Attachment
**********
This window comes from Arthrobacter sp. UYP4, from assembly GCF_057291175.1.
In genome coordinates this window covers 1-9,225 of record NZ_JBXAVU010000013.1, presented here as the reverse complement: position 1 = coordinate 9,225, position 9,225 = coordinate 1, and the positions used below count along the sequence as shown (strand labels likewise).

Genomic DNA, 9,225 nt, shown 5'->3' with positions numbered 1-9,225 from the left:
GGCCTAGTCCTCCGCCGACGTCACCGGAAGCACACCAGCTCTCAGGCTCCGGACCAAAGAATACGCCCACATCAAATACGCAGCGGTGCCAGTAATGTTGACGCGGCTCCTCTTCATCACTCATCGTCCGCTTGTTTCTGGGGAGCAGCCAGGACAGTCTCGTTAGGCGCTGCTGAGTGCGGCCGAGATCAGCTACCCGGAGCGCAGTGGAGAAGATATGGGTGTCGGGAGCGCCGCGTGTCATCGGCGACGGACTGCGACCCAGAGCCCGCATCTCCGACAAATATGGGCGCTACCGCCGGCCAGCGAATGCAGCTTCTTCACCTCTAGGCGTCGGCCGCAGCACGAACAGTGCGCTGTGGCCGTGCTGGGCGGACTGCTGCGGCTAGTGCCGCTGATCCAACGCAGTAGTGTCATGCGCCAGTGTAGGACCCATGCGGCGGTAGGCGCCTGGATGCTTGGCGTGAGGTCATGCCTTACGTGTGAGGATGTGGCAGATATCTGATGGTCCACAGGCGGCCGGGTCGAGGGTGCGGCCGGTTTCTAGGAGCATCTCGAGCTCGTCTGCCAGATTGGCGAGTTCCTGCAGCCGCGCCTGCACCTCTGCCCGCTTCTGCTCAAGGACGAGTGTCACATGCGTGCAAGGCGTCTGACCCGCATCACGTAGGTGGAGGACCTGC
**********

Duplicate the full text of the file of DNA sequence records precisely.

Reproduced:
This window comes from Arthrobacter sp. UYP4, from assembly GCF_057291175.1.
In genome coordinates this window covers 1-9,225 of record NZ_JBXAVU010000013.1, presented here as the reverse complement: position 1 = coordinate 9,225, position 9,225 = coordinate 1, and the positions used below count along the sequence as shown (strand labels likewise).

Genomic DNA, 9,225 nt, shown 5'->3' with positions numbered 1-9,225 from the left:
GGCCTAGTCCTCCGCCGACGTCACCGGAAGCACACCAGCTCTCAGGCTCCGGACCAAAGAATACGCCCACATCAAATACGCAGCGGTGCCAGTAATGTTGACGCGGCTCCTCTTCATCACTCATCGTCCGCTTGTTTCTGGGGAGCAGCCAGGACAGTCTCGTTAGGCGCTGCTGAGTGCGGCCGAGATCAGCTACCCGGAGCGCAGTGGAGAAGATATGGGTGTCGGGAGCGCCGCGTGTCATCGGCGACGGACTGCGACCCAGAGCCCGCATCTCCGACAAATATGGGCGCTACCGCCGGCCAGCGAATGCAGCTTCTTCACCTCTAGGCGTCGGCCGCAGCACGAACAGTGCGCTGTGGCCGTGCTGGGCGGACTGCTGCGGCTAGTGCCGCTGATCCAACGCAGTAGTGTCATGCGCCAGTGTAGGACCCATGCGGCGGTAGGCGCCTGGATGCTTGGCGTGAGGTCATGCCTTACGTGTGAGGATGTGGCAGATATCTGATGGTCCACAGGCGGCCGGGTCGAGGGTGCGGCCGGTTTCTAGGAGCATCTCGAGCTCGTCTGCCAGATTGGCGAGTTCCTGCAGCCGCGCCTGCACCTCTGCCCGCTTCTGCTCAAGGACGAGTGTCACATGCGTGCAAGGCGTCTGACCCGCATCACGTAGGTGGAGGACCTGC